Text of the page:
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Commentary: Power Lines and Cancer in AdultsSettling a Long-standing Debate?

Schüz, Joachim

doi: 10.1097/EDE.0b013e31828216cd

From the Section of Environment and Radiation International Agency for Research on Cancer, Lyon, France.

Editors’ note: Related articles appear on pages 184 and 193.

Correspondence: Joachim Schüz, Section of Environment and Radiation International Agency for Research on Cancer, 150 Cours Albert Thomas, 69372 Lyon Cedex 08, France. E-mail:

In this issue of EPIDEMIOLOGY, Elliott et al1 report results from a large-scale UK case-control study on power lines and risk of cancer in adults—concluding that their findings “should help to settle a long-standing debate on the safety of residential exposures to extremely-low-frequency magnetic fields from high-voltage overhead power lines and adult cancers.”1 Strengths include the large sample of >50,000 cases and ~80,000 controls as well as the register-based approach with excellent source data for estimating distance of residences to nearby power lines and the extremely-low-frequency magnetic fields around those power lines. Limitations, well discussed by the authors, include omission of exposure sources other than high-voltage power lines and lack of migration information.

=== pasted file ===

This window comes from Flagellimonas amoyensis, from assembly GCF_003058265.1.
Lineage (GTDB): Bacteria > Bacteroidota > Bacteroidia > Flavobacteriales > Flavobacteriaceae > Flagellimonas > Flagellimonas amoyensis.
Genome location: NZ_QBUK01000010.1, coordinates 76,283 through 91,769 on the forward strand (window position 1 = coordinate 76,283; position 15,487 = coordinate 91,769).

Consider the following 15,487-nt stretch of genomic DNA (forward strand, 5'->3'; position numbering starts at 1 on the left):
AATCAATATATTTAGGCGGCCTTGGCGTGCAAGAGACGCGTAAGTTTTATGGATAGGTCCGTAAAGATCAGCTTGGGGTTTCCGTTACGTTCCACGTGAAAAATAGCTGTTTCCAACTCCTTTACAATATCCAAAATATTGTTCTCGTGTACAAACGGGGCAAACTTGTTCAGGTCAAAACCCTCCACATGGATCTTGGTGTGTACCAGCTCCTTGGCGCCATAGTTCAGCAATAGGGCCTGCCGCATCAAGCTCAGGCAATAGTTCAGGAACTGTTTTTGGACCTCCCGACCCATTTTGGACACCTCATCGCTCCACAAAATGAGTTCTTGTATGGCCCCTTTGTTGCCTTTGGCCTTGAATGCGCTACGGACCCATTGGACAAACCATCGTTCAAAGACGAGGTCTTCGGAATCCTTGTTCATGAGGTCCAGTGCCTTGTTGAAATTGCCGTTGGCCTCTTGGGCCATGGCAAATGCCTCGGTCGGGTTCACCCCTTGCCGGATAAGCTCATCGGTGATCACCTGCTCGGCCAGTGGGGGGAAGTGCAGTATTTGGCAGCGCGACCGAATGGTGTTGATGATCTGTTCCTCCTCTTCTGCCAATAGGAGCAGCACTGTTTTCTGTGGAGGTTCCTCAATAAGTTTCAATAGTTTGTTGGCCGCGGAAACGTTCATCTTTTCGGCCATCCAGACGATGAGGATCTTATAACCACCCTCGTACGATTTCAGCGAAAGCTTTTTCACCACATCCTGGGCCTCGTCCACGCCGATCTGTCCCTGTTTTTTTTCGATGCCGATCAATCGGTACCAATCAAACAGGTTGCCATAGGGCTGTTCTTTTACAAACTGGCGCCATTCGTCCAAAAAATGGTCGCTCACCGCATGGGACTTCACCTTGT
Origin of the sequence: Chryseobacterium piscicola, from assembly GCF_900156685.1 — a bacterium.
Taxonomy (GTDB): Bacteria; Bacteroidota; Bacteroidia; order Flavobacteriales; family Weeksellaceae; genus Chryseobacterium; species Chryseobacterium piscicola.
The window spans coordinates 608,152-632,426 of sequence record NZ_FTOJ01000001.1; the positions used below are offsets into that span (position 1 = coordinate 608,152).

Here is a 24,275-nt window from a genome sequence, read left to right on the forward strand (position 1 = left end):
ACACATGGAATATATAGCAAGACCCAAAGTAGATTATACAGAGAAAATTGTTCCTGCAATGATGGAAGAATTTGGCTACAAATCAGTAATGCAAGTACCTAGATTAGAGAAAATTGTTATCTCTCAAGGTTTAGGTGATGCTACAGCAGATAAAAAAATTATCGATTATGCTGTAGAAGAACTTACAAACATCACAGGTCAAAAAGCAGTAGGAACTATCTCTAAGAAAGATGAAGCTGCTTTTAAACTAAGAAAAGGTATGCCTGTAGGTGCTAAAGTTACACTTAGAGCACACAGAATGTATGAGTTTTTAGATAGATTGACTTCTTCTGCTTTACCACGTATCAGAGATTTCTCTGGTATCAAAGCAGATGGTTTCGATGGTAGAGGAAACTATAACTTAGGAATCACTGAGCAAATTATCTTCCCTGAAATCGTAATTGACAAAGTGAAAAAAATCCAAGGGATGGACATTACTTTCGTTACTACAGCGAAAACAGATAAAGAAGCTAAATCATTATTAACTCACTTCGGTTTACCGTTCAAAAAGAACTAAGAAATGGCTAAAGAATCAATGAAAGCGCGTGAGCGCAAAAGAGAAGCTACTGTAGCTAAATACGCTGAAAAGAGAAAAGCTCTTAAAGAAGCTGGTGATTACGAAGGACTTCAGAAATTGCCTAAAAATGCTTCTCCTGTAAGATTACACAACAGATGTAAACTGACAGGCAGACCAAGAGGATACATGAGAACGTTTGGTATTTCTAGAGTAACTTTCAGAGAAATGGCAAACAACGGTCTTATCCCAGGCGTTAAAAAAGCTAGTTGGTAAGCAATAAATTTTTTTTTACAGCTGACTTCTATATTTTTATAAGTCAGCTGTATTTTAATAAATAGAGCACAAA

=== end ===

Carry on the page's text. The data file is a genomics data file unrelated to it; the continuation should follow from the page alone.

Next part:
The major limitation, however, seems to be the rationale behind this particular study design. Using some types of cancers as cases and other types as controls, in a situation of weak evidence of any risk for any cancer, leads to a situation—expressed here in admittedly slightly provocative terms—where cancers with some concern, but little evidence and weak biologic plausibility of an association, are compared with cancers that have less concern, but with equally little evidence and weak biologic plausibility of an association. The concerns, such as they are, have emerged from general considerations to investigate possible adverse effects of an ubiquitous exposure, isolated findings from small studies, anecdotal reports, or layman concerns about “electrosmog.” For instance, breast cancer has received some attention in the past in relation to the role of extremely-low-frequency magnetic fields in the light of the melatonin hypothesis,2 so this cancer is included in the case group even though recent epidemiologic risk assessments concluded lack of evidence of an association (with breast cancer being the only adult cancer in this category).3 Colon cancer, on the other contrary, has not received attention in this area and so, given the lack of studies and data, this cancer is included in the control group. In fact, all cancers in both case and control groups are in exactly the same category of “not classifiable” in regard to the potential carcinogenicity of extremely-low-frequency magnetic fields (group 3) of the International Agency for Research on Cancer’s Monograph program on the evaluation of carcinogenic risks to humans.4 Thus, the approach adopted may be a risky gamble, because it is unclear what to expect—both under the assumption of a true association for any of the cancers and under the null hypothesis of no association. Indeed, if extremely-low-frequency magnetic fields were a universal carcinogen, the study would not show any association, even if there were a cancer risk.